With this tool you can convert from HP to kVA or also kVA to HP easily, quickly and free any electric power, the calculation takes into account the power factor.
For greater ease we explain that formula is used for the calculation, some examples , how to convert from Hp to kVA in only 3 steps and a table with the main conversions from HP to kVA.
If you do not know the power factor and efficiency of the load in this section we give you the most common values: “power factor” and “efficiency“.
More information of calculator from Hp to kVA:
- Hp to kVA calculation formula.
- How to convert Hp to kVA in only 3 step.
- Examples of conversions from Hp to kVA
- Hp to kVA conversion table.
- The power factor values for the most common equipment.
- Typical common efficiencies of electric motor.
HP to kVA conversion formula:
How to convert Hp to kVA in only 3 step:
Step 1:
Multiply Hp (Horsepower) by 0,746. Example, if you have 100 hp multiply by 0,746 and you get 74,6. (100×0.746=74.6).
Step 2:
Multiply the Power factor by the motor efficiency. For example, if the motor is an efficiency of 80% and the power factor is 0.9, it must Multiply 0.8 (80%) by 0.9 to obtain 0.72. (0.8×0.9=0.72).
Divide step 1 between step 2. Example, ((100×0.746)/(0.9×0.8) = 103,61).
Examples of conversions from Hp to kVA.
Example No 1:
A rock crusher has a power of 40Hp, a power factor of 0.86 and an efficiency of 89%, how many kVA has the rock crusher ?.
Answer: // The first step is to multiply 40 × 0.746, which will result in 29.84, then this result must be divided between the multiplication of the power factor and the efficiency, as follows: 40 × 0.746 / (0.86 × 89 %) = 38.99kVA
Example No 2:
A steel bending machine has a power of 20Hp, with a power factor of 0.82 and an efficiency of 84%, how many kVA will the steel bending machine ?.
Answer: // You must multiply the Hp by 0.746, resulting in 14.92, then multiply the power factor by the efficiency (this value must be in decimals and not in percentage, to pass it simply divides 84% among 100, which gives as result 0.84), continuing with the operation the result will be: 0.688, then you will have to divide the first result between the second, in the following way: 14.92 / 0.68 = 21.15kVA.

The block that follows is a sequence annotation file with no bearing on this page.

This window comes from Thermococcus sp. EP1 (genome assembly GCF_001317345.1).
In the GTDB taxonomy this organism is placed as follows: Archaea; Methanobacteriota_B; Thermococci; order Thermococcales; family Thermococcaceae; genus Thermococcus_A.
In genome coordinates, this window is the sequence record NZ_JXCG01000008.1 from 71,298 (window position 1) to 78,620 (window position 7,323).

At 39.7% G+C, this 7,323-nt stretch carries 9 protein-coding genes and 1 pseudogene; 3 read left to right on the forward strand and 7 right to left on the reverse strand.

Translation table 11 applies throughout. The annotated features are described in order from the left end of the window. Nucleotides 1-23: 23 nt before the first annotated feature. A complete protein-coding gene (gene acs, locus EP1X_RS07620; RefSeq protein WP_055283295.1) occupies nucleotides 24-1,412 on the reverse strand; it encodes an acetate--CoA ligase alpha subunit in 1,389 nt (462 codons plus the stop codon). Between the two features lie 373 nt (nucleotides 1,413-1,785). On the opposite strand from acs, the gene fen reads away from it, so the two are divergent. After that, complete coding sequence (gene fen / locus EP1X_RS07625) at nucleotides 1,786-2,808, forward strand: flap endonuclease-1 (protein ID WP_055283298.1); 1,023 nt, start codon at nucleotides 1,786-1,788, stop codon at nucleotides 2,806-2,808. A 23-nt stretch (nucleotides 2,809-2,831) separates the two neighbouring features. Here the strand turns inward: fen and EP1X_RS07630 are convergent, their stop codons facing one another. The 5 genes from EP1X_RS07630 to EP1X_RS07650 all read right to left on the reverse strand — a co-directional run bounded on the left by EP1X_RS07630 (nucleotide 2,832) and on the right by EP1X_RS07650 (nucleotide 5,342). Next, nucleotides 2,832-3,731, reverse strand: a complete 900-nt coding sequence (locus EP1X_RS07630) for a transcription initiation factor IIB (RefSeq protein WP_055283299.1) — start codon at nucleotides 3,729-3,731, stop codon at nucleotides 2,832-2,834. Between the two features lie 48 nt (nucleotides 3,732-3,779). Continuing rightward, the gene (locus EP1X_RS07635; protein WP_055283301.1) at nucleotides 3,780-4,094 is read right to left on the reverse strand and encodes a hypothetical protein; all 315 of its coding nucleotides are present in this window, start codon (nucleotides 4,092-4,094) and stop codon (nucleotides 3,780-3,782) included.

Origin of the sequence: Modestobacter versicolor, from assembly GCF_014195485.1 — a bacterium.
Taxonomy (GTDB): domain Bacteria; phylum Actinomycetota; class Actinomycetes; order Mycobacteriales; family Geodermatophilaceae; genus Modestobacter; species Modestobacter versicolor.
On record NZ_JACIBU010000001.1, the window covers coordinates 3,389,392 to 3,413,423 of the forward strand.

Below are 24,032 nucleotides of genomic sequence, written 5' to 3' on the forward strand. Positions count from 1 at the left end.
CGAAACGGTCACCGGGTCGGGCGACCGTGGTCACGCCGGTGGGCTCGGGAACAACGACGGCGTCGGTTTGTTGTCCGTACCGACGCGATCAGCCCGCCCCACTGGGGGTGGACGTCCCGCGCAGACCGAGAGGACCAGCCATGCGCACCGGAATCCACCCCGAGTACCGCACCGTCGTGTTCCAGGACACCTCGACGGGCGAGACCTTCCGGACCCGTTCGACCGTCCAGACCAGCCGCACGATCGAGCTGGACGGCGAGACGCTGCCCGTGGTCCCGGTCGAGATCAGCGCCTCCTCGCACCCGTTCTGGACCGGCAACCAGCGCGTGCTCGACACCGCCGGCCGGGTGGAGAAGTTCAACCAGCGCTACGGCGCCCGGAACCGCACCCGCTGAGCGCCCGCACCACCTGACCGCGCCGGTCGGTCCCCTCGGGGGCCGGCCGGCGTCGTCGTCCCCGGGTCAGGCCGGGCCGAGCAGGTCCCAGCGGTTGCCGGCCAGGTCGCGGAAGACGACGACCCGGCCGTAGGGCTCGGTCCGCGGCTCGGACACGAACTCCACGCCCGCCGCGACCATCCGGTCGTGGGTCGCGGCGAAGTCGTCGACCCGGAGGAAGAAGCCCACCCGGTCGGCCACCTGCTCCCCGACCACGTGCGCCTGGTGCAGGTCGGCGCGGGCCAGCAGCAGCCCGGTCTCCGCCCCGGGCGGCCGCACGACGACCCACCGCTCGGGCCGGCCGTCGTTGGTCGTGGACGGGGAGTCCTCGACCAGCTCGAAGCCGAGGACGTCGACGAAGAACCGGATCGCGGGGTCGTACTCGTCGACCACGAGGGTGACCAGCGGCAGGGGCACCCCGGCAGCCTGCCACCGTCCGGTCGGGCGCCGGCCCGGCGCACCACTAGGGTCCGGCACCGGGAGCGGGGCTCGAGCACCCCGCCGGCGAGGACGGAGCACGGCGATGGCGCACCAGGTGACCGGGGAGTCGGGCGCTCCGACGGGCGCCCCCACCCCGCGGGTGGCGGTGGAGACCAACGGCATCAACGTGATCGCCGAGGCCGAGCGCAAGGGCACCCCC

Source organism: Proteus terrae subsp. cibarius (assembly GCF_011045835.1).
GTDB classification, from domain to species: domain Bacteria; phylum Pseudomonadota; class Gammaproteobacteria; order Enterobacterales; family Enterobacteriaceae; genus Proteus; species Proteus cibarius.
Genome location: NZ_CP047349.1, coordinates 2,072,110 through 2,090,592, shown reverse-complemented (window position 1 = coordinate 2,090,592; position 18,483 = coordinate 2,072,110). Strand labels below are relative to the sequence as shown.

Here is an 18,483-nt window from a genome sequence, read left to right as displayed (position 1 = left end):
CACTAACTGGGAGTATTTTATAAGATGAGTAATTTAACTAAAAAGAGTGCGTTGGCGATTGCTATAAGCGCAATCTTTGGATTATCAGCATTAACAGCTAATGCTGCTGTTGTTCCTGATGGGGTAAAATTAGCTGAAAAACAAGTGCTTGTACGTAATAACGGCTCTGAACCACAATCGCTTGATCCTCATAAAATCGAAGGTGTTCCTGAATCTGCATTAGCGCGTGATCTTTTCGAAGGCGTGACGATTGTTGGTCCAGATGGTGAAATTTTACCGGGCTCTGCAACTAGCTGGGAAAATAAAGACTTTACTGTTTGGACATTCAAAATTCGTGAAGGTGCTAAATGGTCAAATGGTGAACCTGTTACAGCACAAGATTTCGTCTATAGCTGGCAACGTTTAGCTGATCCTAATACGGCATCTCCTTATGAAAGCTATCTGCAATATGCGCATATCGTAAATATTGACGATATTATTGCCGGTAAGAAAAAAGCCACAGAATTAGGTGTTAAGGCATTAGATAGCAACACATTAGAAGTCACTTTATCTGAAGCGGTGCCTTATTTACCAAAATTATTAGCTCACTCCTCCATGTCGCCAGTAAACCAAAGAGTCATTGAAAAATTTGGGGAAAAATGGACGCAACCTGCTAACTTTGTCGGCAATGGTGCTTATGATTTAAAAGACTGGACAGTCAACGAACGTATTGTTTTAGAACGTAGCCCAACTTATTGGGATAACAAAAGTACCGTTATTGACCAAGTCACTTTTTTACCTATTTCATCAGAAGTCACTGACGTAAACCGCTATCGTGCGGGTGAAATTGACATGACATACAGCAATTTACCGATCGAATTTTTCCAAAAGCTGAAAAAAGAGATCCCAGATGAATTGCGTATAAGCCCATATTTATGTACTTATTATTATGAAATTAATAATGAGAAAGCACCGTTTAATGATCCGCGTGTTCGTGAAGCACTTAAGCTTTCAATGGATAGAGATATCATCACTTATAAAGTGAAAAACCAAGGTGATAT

Example No 3:
A motor for an electric curtain has a power of 7.4Hp, a power factor of 0.88 and an efficiency of 90%, how many kVA has the motor of the curtain?
Answer: // It’s simple, you just have to enter the previous parameters to the calculator that is shown in this article and you give it to calculate, the result will be 6.97kVA.
Table Hp to kVA of conversion, equivalence, transformation (Efficiency of 85%, power factor of 0.88) :
Note : The previous conversions are made with a power factor of 0.88, and an efficiency of 85%. For different variables you should use the calculator that appears at the beginning.
Typical power factor for engines, constructions and appliances.
Typical Un-improved Power Factor by Industry:
Industry | Power Factor |
Auto Parts | 0.75-0.80 |
Brewery | 0.75-0.80 |
Cement | 0.80-0.85 |
Chemical | 0.65-0.75 |
Coal Mine | 0.65-0.80 |
Clothing | 0.35-0.60 |
Electroplating | 0.65-0.70 |
Foundry | 0.75-0.80 |
Forging | 0.70-0.80 |
Hospital | 0.75-0.80 |
Machine Manufacturing | 0.60-0.65 |
Metalworking | 0.65-0.70 |
Office Building | 0.80-0.90 |
Oil field Pumping | 0.40-0.60 |
Paint Manufacturing | 0.65-0.70 |
Plastic | 0.75-0.80 |
Stamping | 0.60-0.70 |
Steel Works | 0.65-0.80 |
Tool, dies, jigs industry | 0.65-0.75 |
Typical power factor of common household electronics:
Electronics device | Power Factor |
Magnavox Projection TV – standby | 0,37 |
Samsung 70″ 3D Bluray | 0,48 |
Digital Picture Frame | 0,52 |
ViewSonic Monitor | 0,5 |
Dell Monitor | 0,55 |
Magnavox Projection TV | 0,58 |
Digital Picture Frame | 0,6 |
Digital Picture Frame | 0,62 |
Digital Picture Frame | 0,65 |
Philips 52″ Projection TV | 0,65 |
Wii | 0,7 |
Digital Picture Frame | 0,73 |
Xbox Kinect | 0,75 |
Xbox 360 | 0,78 |
Microwave | 0,9 |
Sharp Aquos 3D TV | 0,95 |
PS3 Move | 0,98 |
Playstation 3 | 0,99 |
Element 41″ Plasma TV | 0,99 |
Current large, flat-screen television | 0,96 |
Windows-mount air conditioner | 0,9 |
Legacy CRT-Based color television | 0,7 |
Legacy flat panel computer monitor | 0,64 |
While-LED lighting fixture | 0,61 |
Legacy laptop power adapter | 0,55 |
Laser Printer | 0,5 |
Incandescent lamps | 1 |
Fluorescent lamps (uncompensated) | 0,5 |
Fluorescent lamps (compensated) | 0,93 |
Discharge lamps | 0,4-0,6 |
Typical Motor Power Factors:
Power | Speed | Power Factor | ||
(hp) | (rpm) | 1/2 load | 3/4 load | full load |
0 – 5 | 1800 | 0.72 | 0.82 | 0.84 |
5 – 20 | 1800 | 0.74 | 0.84 | 0.86 |
20 – 100 | 1800 | 0.79 | 0.86 | 0.89 |
100 – 300 | 1800 | 0.81 | 0.88 | 0.91 |
Reference // Power Factor in Electrical Energy Management-A. Bhatia, B.E.-2012
Power Factor Requirements for Electronic Loads in California- Brian Fortenbery,2014
http://www.engineeringtoolbox.com
Electrical motors constructed according NEMA Design B must meet the efficiencies below:
Power | Minimum Nominal Efficiency^{1)} |
(hp) | |
1 – 4 | 78.8 |
5 – 9 | 84.0 |
10 – 19 | 85.5 |
20 – 49 | 88.5 |
50 – 99 | 90.2 |
100 – 124 | 91.7 |
> 125 | 92.4 |
Reference // http://www.engineeringtoolbox.com